The different faces of revolution

Development Policy27 Jun 2011Jojanneke Spoor

Salwa Ismail is professor of politics at the School of Oriental and African Studies (SOAS), University of London. At the TNI Fellows Meeting in Amsterdam (3-4 June), she discussed the differences between the revolutions in Egypt and Syria.

Was this change in focus from local to national inspired by the events in Tunesia, Egypt and elsewhere?

Yes, particularly when you look at the youth calling for protest on Facebook pages. They were aware that they didn’t have the same groundwork as some of these other countries. But I don’t think the end goal was to bring down the regime. They saw a historical opportunity and thought they could use it to press the regime to ‘open up’ more. Because the regime responded which such violence, they are now demanding for the president to step down. And they’ve learned very quickly. Learned how to organize and coordinate, moving from actions at a local level to forming a translocal movement that brings people from various parts of the country together.

What’s the situation like now?

Well, there are two cities important for regime control. Damascus and Allepo. The protests haven’t reached these cities yet for two reasons. First, these are heavily secured sectors, with police rounding up men on the street. And second, these are mercantile cities. Merchants have a modus operandi with the regime. They’re not necessarily fans of the regime, but have an accommodation with them. They reached some sort of arrangement, agreeing not to interfere in each others’ business. It remains to be seen whether worsening economic conditions will make them turn against the protesters or against the regime.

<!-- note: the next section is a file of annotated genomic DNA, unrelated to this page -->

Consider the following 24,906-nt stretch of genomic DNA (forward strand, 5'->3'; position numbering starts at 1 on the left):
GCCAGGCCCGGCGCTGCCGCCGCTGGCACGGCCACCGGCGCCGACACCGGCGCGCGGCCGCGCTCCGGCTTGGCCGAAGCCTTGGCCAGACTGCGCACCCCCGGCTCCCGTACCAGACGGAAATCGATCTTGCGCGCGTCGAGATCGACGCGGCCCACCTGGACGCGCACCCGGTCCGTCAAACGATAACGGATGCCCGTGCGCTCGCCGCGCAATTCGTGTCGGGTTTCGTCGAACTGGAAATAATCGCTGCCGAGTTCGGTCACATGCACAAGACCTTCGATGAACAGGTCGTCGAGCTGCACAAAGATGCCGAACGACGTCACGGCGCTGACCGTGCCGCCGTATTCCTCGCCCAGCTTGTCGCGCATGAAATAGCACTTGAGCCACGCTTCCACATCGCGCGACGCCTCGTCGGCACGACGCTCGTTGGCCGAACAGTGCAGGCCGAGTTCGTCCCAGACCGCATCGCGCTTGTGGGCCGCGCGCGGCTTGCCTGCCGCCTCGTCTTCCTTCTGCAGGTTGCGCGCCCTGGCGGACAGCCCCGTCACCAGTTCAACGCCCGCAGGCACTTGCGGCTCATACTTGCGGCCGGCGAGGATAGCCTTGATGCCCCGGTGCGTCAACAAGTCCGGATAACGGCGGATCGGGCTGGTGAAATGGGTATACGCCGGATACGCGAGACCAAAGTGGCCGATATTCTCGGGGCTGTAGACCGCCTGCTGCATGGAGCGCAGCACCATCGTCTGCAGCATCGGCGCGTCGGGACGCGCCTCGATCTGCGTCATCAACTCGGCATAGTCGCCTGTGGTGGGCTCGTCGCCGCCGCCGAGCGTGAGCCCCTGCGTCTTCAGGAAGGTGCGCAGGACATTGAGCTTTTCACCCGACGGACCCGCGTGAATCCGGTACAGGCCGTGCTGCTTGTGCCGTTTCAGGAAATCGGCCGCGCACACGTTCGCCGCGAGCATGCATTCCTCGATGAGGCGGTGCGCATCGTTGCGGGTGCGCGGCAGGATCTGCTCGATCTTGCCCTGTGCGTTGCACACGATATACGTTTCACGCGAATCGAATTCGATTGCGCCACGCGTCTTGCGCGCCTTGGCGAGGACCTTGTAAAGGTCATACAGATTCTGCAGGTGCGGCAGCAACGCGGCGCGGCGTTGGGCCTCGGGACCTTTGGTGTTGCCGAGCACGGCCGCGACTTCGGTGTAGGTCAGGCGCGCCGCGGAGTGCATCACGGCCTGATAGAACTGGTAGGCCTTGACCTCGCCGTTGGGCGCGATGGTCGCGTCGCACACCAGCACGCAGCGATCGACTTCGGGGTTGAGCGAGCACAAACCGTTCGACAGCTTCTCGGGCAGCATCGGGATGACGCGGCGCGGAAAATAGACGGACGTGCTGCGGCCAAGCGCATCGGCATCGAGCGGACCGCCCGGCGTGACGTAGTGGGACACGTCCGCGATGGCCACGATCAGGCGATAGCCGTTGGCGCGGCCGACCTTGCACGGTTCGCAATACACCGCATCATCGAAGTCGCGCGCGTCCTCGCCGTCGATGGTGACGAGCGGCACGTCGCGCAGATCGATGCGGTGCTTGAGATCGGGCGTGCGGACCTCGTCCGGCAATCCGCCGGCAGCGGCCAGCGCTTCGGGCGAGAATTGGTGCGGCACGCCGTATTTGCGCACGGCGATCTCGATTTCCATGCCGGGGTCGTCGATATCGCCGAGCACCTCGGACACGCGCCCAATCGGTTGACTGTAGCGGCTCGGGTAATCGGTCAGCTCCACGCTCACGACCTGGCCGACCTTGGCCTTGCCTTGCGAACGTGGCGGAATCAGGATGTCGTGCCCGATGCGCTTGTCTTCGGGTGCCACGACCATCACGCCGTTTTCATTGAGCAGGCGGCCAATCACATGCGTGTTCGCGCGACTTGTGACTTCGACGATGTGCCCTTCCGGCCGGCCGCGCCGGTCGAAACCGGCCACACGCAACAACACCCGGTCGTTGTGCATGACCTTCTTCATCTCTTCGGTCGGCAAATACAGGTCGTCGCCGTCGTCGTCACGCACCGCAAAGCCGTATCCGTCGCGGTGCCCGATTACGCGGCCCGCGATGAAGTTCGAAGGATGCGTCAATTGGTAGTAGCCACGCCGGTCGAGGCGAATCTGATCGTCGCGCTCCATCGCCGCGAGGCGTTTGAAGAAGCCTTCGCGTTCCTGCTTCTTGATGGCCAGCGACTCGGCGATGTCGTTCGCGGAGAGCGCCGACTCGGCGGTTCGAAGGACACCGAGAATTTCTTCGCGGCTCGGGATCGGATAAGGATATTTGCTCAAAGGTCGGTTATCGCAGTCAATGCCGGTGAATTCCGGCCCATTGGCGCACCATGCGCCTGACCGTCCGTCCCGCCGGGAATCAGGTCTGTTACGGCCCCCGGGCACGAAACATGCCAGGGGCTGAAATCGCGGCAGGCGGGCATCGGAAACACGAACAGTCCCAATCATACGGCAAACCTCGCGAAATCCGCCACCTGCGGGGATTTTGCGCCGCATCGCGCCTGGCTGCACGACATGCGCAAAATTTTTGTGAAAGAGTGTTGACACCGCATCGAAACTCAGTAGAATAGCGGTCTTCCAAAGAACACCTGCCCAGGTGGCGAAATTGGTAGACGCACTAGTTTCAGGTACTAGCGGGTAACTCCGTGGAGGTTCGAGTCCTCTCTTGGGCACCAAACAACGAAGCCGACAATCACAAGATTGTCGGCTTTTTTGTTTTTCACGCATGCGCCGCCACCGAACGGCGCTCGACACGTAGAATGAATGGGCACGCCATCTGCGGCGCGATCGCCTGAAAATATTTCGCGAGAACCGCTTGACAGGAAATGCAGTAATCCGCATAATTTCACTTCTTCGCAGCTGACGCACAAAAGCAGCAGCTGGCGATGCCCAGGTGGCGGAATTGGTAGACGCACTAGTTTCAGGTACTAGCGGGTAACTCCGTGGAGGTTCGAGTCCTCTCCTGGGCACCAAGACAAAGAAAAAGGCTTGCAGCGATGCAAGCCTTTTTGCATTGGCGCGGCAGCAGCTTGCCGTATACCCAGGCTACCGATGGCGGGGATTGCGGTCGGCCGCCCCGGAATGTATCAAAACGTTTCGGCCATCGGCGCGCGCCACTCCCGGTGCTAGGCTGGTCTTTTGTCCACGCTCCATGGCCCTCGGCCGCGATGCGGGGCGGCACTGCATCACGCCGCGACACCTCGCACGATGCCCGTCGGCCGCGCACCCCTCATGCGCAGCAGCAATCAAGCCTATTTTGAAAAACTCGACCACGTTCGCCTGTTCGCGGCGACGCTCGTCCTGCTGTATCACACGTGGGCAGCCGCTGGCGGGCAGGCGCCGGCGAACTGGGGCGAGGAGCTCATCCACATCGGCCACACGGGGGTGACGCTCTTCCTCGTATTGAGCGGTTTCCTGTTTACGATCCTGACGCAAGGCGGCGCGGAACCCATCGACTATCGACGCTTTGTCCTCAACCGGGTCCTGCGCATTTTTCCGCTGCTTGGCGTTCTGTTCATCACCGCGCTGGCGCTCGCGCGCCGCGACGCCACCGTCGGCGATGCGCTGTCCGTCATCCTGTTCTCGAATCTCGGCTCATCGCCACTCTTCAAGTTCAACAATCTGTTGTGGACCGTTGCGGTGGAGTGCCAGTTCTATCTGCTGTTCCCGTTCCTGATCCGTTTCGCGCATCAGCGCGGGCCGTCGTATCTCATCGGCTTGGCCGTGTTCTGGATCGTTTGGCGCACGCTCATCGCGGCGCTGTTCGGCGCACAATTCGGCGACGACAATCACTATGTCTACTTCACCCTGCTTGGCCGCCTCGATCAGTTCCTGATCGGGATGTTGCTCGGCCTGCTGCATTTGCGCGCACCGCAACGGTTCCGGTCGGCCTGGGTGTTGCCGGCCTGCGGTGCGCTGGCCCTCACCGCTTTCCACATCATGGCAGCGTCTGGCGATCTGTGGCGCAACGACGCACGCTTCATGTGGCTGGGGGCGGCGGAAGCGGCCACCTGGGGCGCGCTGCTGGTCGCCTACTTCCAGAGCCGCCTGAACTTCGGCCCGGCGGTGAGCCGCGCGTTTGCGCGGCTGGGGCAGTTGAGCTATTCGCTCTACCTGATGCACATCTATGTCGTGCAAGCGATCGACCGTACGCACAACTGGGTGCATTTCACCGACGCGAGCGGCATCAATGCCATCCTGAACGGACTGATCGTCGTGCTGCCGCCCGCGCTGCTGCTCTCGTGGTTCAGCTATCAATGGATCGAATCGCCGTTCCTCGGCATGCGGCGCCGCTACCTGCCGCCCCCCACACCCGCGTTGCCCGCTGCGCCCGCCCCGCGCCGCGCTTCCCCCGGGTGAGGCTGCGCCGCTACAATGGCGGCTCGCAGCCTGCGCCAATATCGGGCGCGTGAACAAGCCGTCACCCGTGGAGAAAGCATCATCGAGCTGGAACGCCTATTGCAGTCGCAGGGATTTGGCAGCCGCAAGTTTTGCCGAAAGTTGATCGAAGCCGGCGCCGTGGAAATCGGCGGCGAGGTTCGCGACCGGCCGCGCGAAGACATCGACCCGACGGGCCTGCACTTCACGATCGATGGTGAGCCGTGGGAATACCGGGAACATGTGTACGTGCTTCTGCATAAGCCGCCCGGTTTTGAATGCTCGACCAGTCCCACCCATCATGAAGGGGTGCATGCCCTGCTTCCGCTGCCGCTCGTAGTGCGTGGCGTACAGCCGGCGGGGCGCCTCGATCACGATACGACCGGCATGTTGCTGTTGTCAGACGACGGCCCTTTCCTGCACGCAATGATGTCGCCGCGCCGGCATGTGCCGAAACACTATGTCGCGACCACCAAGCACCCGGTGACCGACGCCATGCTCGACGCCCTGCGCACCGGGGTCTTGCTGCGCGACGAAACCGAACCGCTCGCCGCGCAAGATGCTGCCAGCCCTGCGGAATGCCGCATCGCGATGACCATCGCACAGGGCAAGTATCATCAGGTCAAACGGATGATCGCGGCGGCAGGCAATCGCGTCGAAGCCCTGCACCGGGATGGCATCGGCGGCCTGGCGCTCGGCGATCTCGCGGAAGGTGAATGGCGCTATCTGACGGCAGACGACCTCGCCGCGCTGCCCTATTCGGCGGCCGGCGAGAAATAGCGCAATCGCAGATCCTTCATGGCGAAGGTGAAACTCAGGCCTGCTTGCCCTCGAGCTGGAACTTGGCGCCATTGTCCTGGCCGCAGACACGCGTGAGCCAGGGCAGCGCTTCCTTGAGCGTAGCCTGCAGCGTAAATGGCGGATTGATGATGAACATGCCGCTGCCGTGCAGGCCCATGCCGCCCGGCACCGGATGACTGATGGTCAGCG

So the merchants are key to further developments in this crisis?

If they close the souks, the shops and the markets, it will have a great impact. Symbolically, but also economically. They didn’t do so in 1980-1982, and a lot of people believe that’s the reason the regime didn’t fall. The merchants were very important actors at the time. People still believe merchants are important, but I think we might be exaggerating this. In fact, we’re seeing new actors emerging: the youth, people from rural areas.

Whether or not the merchants join the protest, there is no going back. People have broken down the wall of fear. Not completely, but very significantly. We’re talking about thousands of people across the country. They paid a heavy price. Official figures estimate at least 1,200 dead. But I am not alone in thinking it is closer to 3,000 and likely to increase. Even though the regime responds with such violence, many believe it’s worth continuing.

How should the EU, the US and other international actors respond?

First of all, demand an international media presence. The Syrian regime has kept all foreign media outside, including Al Jazeera and Al Arabiya. Both stations have offices on the ground, but are not allowed to send reporters to where the protests are. BBC also had somebody reporting from Damascus. But again, not free to move around. Many foreign reporters have been detained and deported. Western actors who are capable of exerting pressure to pass UN resolutions for no-fly zones, should be capable of exerting pressure for media presence too.